Insurances Are Important
For both options, it’s essential to know what kind of insurance is necessary for you and the occupants. There are several kinds of policies specifically for each type of residence.
Multi-family homes require many types of insurance plans because of all the tenants that live on your property. A few of these choices are:
General liability: This plan helps fund the cost of any accidents that happen to the residents in the area.
Property insurance: If there is any damage to your buildings, property insurance covers those issues.
Business income: If something happens to the property, the flow of income is interrupted. Several business income policies pay you according to your chosen plan for unexpected events that occur.
Umbrella liability: You can ensure no loopholes happen with the general liability once the umbrella policy is in place.
Since you pay for many policies, this can cause a hefty price in multi-family coverage due to the number of items you want to protect.
Single-family homes generally don’t need as many plans as multi-family units do, lowering your overall cost. As the owner, you can choose between several quality levels of insurance policies.
You don’t have to have as many plans since it’s only one piece of property. These are residential housing areas, so most occupants pay for their own renters’ insurance that protects their belongings.
Insurance is a vital part of any home buying process, so talk with your real estate agent and other professionals to get the policies that are right for you.
Maintenance and Upkeep With These Housing Choices
Single-family homes need more funds directly from you dedicated to their maintenance and repairs. When something stops working, you have to be the one that repairs it at your own expense.
Plumbing and electrical work often require the need of a professional, and you would have to hire a technician to fix those appliances on your dime.
With multi-family housing, you often have the help of other companies to provide upkeep and other services. You also have the assistance of your tenants to detect anything out of the ordinary in individual units.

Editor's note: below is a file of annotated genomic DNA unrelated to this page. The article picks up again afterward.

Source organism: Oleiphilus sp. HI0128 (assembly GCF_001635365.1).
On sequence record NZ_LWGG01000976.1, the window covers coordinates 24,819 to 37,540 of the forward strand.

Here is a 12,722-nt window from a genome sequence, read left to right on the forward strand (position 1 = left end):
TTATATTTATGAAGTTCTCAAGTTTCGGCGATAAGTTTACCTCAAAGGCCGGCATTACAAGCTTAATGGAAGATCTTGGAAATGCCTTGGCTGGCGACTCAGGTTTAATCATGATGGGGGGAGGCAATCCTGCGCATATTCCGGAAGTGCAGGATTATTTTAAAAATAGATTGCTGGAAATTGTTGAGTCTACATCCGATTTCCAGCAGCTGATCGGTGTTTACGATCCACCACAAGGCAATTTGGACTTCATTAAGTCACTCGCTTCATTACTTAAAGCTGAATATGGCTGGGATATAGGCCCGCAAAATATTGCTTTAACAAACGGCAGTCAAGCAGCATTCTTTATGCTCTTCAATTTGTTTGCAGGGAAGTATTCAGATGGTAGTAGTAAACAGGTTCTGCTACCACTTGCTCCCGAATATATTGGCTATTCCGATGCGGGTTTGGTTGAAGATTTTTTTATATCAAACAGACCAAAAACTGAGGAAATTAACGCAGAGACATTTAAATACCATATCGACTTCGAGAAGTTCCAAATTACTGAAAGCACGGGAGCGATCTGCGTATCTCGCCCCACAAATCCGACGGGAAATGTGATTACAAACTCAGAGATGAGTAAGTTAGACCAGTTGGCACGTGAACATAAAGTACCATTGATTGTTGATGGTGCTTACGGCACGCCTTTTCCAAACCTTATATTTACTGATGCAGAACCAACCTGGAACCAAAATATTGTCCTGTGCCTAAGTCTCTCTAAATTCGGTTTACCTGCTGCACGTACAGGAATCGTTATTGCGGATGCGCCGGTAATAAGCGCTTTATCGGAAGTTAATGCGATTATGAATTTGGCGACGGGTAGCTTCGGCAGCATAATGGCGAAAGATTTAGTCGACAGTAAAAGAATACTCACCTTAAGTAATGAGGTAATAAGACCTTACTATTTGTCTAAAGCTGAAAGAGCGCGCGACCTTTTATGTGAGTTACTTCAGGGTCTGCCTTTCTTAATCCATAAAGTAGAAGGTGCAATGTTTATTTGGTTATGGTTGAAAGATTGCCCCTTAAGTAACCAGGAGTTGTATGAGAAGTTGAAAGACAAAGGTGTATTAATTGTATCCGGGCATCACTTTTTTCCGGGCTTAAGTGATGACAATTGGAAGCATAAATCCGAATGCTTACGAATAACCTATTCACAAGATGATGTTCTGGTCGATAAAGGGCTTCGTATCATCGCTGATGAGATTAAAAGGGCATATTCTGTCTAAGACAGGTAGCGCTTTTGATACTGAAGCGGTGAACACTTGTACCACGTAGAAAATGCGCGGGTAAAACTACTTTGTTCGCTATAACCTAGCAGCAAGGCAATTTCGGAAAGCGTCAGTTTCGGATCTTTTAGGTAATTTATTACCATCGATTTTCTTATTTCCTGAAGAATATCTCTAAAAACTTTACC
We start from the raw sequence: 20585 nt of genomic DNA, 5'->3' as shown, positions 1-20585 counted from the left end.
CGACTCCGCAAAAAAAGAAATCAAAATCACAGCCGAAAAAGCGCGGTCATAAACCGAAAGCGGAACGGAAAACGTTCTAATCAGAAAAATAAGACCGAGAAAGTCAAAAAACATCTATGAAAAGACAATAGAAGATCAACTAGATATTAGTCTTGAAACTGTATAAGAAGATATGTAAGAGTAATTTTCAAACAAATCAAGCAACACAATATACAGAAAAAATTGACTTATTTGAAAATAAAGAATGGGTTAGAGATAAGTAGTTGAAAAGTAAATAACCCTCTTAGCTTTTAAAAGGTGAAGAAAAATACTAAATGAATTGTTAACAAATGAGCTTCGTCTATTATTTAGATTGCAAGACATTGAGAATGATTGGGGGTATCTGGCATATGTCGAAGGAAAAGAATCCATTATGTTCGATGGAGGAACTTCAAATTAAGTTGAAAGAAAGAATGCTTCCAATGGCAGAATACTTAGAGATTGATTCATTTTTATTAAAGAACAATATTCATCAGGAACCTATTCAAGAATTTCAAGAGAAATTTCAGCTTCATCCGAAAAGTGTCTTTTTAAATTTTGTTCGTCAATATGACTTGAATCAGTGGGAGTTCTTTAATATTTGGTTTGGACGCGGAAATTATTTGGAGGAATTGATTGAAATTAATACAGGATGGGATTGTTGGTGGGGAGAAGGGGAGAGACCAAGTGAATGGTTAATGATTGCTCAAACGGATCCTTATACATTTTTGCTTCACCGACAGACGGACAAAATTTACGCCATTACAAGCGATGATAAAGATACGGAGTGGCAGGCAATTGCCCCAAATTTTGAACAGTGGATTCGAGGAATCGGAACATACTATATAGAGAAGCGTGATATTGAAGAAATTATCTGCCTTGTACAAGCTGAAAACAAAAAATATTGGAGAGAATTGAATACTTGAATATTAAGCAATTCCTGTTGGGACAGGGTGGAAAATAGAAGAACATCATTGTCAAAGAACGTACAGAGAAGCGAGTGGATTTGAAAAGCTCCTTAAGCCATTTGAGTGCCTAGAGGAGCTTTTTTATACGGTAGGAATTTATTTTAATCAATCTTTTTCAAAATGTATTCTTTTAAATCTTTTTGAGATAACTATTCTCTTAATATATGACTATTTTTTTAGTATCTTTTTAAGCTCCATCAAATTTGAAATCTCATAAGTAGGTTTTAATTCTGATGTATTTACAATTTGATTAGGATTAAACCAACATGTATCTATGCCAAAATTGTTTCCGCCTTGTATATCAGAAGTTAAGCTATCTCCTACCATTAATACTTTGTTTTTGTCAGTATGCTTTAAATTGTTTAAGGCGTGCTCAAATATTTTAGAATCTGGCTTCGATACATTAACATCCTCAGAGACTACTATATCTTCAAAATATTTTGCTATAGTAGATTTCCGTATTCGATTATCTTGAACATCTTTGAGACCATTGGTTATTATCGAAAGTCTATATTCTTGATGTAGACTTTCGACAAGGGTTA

Employees working with you help take care of any questions your occupants have, so it’s not solely your responsibility.
Is One Option Better Than the Other?
There are many pros and cons to buying multi-family and single-family homes. The truth is, there isn’t one best choice. Whatever you decide to purchase depends entirely on your purpose behind it.
Do you want to rent out several units at once? Are you interested in only leasing a single house? Ask yourself these questions to find your real intent for your ownership journey.
Buying a Single or Multi-Family Home
Now that you know more about the differences between these housing types, you can come more prepared to your realtor for your decision. Single-family homes are perfect for managing smaller buildings, while multi-family options generate more income and a more significant return on investment. Start your homeownership today with either one of these great properties.
All that will be left to do is plan your move whether it is from an apartment or from the family homestead.
About the author: The above article comparing single-family homes vs. multi-family homes was written by Rose Morrison. Rose is a home improvement and real estate writer. She is also the managing editor of Renovated.